Are good nursing homes hard to find – includes a related articles on the role of ombudsmen and a directory of ombudsmen in the various states – Preventing Abuse in Nursing Homes
Nursing homes, traditionally the province of mission-oriented religious groups, have increasingly become for-profit businesses. Nearly 70% of all nursing homes in the U.S. are now investor-owned. Unfortunately, many of these facilities are providing substandard, even poor quality, care, according to Consumer Reports magazine in its August 1995 issue (“When a Loved One Needs Care”).
The article is based on a year-long investigation into the long-term care system, during which a senior editor, posing as a daughter whose mother needed care, visited 53 nursing homes and 27 assisted-living facilities, requested assistance from government and other referral agencies, and analyzed thousands of inspection reports from the Health Care Financing Administration (the agency that certifies most nursing homes receiving payment from Medicare or Medicaid).
Consumer Reports maintains that Federal and state governments, through Medicare and Medicaid, are currently paying 60% of nursing home costs without demanding very much in terms of quality. For example, about 40% of all Medicare-certified facilities have violated Federal standards covering critical aspects of patient care in the last four years. Many of these facilities failed to produce required care plans to assure decent quality of life, improperly used physical restraints, or failed to meet basic standards for sanitary food preparation. Moreover, some nursing homes refused to make their inspection reports available to consumers seeking information on quality of care. This leaves consumers pretty much on their own in trying to locate reputable facilities and the appropriate care level to meet their family member’s needs.
To aid families in their search, Consumer Reports used data from four years of nursing home inspection reports to compile ratings on 43 for-profit chains and nonprofit religious groups that operate about 4,000 nursing homes across the country. The three top-rated groups are nonprofit and affiliated with the Friends General Conference, Church of the Brethren, and the Episcopal Church. However, the top third of the ratings included roughly equal representation of for-profit chains and nonprofit groups.
For families wanting information based on direct experience with different nursing homes, Consumer Reports staff found that the best advice may come from the state or county ombudsmen who are charged with monitoring local long-term care facilities, resolving complaints, and advocating for resident interests. But even ombudsmen may not be forthcoming about the deficiencies of facilities, the magazine says.
To guide families in locating a suitable nursing home, Consumer Reports also suggests the following steps:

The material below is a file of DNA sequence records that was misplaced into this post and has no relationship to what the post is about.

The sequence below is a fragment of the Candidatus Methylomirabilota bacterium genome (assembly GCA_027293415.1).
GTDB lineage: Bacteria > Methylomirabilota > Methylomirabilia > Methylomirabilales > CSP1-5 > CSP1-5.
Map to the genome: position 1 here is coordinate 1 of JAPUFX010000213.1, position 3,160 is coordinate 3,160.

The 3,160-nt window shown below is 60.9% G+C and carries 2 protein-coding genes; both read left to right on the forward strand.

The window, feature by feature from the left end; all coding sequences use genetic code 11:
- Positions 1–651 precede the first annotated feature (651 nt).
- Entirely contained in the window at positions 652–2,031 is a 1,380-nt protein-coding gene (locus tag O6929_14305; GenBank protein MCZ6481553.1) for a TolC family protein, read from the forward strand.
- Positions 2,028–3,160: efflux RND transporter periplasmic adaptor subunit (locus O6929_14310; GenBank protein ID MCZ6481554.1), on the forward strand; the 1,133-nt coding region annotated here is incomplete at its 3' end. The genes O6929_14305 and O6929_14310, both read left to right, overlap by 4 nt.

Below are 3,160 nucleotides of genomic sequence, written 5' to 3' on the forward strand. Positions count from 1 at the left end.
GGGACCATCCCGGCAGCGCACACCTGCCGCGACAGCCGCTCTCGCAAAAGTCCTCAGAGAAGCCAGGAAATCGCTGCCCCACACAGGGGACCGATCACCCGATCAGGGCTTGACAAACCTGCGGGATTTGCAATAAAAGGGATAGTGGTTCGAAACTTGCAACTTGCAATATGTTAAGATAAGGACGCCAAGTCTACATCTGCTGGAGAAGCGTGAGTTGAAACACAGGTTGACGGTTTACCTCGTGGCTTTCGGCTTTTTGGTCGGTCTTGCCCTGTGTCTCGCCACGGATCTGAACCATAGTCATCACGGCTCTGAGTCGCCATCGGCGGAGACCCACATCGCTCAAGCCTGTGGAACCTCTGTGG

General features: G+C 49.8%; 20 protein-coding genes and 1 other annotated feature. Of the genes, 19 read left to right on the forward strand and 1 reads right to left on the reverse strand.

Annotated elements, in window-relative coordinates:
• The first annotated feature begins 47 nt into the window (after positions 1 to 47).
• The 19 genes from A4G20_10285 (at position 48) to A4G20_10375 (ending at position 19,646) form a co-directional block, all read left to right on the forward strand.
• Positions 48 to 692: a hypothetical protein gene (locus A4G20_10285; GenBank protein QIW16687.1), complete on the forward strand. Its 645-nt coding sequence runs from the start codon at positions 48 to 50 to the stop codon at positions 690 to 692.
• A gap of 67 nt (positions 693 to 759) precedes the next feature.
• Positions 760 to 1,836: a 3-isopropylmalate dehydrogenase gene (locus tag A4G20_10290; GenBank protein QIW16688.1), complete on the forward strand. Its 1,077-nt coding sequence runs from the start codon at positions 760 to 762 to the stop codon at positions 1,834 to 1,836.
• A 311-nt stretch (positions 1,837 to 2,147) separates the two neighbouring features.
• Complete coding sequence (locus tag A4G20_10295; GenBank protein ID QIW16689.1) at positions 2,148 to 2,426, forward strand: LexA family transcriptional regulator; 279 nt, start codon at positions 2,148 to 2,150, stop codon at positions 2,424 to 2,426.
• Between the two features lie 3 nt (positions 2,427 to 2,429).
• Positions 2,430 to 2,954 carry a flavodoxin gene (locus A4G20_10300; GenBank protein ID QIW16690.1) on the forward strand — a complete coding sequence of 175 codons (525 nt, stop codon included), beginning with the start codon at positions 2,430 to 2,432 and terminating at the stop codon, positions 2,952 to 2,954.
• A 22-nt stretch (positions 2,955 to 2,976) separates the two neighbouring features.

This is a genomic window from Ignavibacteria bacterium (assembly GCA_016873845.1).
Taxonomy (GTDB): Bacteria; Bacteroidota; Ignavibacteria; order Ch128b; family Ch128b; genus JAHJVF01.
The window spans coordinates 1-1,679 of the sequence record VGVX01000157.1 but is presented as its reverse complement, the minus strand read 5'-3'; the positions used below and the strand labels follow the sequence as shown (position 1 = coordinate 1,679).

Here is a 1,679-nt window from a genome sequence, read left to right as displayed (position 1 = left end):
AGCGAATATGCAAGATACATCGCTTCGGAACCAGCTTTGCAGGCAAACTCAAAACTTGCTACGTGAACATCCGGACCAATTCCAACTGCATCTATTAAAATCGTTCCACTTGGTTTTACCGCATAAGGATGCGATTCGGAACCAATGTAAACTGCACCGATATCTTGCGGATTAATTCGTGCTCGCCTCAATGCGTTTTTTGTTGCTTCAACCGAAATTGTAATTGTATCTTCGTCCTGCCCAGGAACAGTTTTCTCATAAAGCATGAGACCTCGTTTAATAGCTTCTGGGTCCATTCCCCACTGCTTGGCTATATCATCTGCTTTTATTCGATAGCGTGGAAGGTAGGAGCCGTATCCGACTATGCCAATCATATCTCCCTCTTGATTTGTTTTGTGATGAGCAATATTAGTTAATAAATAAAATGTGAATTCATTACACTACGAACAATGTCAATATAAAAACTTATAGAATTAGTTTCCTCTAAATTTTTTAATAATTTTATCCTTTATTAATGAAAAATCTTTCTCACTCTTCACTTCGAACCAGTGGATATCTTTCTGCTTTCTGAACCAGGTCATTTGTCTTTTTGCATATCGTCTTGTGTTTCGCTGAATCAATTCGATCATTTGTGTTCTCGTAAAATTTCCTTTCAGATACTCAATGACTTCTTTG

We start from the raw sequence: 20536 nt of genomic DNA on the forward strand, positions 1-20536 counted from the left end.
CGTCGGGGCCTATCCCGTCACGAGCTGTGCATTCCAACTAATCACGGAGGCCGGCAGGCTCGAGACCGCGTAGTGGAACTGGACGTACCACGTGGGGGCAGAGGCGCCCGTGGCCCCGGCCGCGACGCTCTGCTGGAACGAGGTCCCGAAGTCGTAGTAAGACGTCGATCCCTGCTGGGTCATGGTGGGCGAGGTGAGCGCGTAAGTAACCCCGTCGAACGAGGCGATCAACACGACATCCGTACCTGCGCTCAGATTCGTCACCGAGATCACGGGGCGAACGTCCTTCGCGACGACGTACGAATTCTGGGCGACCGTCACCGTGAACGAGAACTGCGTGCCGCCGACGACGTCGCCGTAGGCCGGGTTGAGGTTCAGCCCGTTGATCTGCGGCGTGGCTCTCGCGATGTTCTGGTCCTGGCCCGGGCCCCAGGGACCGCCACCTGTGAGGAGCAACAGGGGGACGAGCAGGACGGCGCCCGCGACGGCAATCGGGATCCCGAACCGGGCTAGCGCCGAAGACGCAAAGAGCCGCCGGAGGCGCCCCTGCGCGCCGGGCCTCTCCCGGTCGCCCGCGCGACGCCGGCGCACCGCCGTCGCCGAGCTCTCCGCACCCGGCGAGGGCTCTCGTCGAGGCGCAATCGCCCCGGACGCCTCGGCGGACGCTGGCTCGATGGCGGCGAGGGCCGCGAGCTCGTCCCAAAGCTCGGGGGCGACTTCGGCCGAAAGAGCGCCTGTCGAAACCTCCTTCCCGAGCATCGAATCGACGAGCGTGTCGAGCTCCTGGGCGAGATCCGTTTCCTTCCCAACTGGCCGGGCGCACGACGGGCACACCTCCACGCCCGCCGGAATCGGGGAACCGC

* Obtain a list of facilities in your area from your local AAA or department of elder affairs. You can find the agency nearest you through the Eldercare Locator or the Yellow Pages.
* Contact your state or county ombudsman for information on specific facilities. (See the list of state ombudsman offices on page 114.) While they may not tell you everything they know about poor quality care, they may tell you which homes they consider particularly good. Remarks such as “Yoia may want to look further,” may be guarded tip-offs on poor quality care.
* Try to obtain state inspection reports on a facility. These reports detail any violations and provide information on how the facility treats its residents.
* Tour the facility on your own. Visit, unannounced, at different times of the day or week. Be alert to signs of gross neglect, such as odors, safety hazards, unkempt patients. Stroll through the corridors. Talk with residents and staff.
* Visit at mealtime. Notice whether staff is available to help residents who can’t feed themselves.
* Look for activities that foster socialization.
* If you see residents in restraints, ask whether there is a medical order for them from a physician.
* Once your relative is placed in a nursing home, stay involved. Make sure there is a care plan and attend care conferences. Don’t hesitate to use the ombudsman if you have trouble resolving complaints.
“When a Loved One Needs Care” is the first article in a 3-part series on long-term care. The second article, “Who Pays for Nursing Homes?” (Consumer Reports, September 1995) examines public policy on the financing of nursing homes and offers suggestions for families facing the cost of long-term care. The third article, “Nursing Homes: What are the Alternatives,” (Consumer Reports, October 1995) looks at home care and assisted living facilities. Reprints of these reports are available from Consumers Union/Reprints, 101 Truman Avenue, Yonkers, NY 10703-1057; call (914) 378-2000 for pricing and information.
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